Story and photos by Jonathan Sharp
Click on photos to see large color images!
We are probably all familiar with the Prescott and Shelsley Walsh hill climbs, venues which have been running events right up to today. But what is Kop Hill? It is actually one of the oldest hill climb venues in England and was one of several hill climb locations in the Chiltern Hills during the early years of the past century.
First run in 1910, the hill climb became a major event on the motor sport calendar. It attracted many of the star names during its heyday, such as Captain Malcolm Campbell who drove his 12hp Talbot “Blue Bird” , Raymond Mays (in a Bugatti), Henry Segrave in his 2 liter GP Sunbeam, and Count Zborowski in an 8 cylinder Ballot. It was Zborowski who clocked the fastest time for motor cars in 1922 driving an aero-engined Ballot with a time of 26.8 seconds. However, the bikes were faster, with a 22.8 second time being the record set by Freddy Dixon on his 736cc Douglas, an average speed of 81 mph. Unlike Prescott, the climb is fairly straight but does have a 1 in 5 gradient.
The golden days ended abruptly on the 28th March, 1925, following a minor accident in which a spectator was injured. As this was a result of virtually uncontrollable crowds, the RAC (Royal Automobile Club, the sanctioning body) banned all forms of motor sport on public roads in the U.K.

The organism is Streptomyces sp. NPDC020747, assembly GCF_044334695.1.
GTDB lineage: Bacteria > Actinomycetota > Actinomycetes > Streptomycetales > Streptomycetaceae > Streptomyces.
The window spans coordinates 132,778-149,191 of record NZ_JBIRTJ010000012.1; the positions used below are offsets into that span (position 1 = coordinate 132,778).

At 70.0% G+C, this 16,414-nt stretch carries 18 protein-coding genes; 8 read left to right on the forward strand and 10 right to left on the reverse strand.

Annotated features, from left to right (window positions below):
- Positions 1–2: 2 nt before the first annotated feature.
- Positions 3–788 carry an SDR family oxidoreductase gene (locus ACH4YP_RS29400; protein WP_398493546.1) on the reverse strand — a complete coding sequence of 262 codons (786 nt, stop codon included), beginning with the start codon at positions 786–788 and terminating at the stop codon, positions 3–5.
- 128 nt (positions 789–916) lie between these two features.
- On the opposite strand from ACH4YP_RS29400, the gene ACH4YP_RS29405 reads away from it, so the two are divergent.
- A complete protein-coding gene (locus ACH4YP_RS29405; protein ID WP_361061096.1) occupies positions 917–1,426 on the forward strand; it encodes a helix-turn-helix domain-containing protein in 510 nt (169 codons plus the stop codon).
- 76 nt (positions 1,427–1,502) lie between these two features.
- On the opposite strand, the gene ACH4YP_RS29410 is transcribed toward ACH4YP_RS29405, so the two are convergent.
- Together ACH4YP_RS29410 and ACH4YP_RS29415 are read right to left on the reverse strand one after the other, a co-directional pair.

In 1999, the local town council, in association with the Bean Car Club (a British club open to all cars made before 1941) held a commemorative run up the once famous hill. Ten years later in 2009, under the leadership of Tony Davies, the first revival meeting was held. Five years on and the event goes from strength to strength and does seem to have the ability to attract the cars that you do not normally see at other events.
As the hill is a closed public road, the runs are not timed, but this does not seem to slow the competitors down. The return to the start involves the cars having to descend the hill via a route that takes in a run through the middle of the nearby village. The entry list fpr the two-day event numbers around 400 cars and bikes and includes everything from a 750cc Austin 7 to the 24 liter Napier Railton.
During the afternoon runs on Sunday the skies above the climb where filled with the sights and sounds of the RAF Battle of Britain Memorial flights with Hurricanes and Spitfires. All money raised goes to local charities.
For further information about the history of the event I would recommend taking a look at the event’s website which contains many period articles about the heyday of the climb. www.kophillclimb.org.uk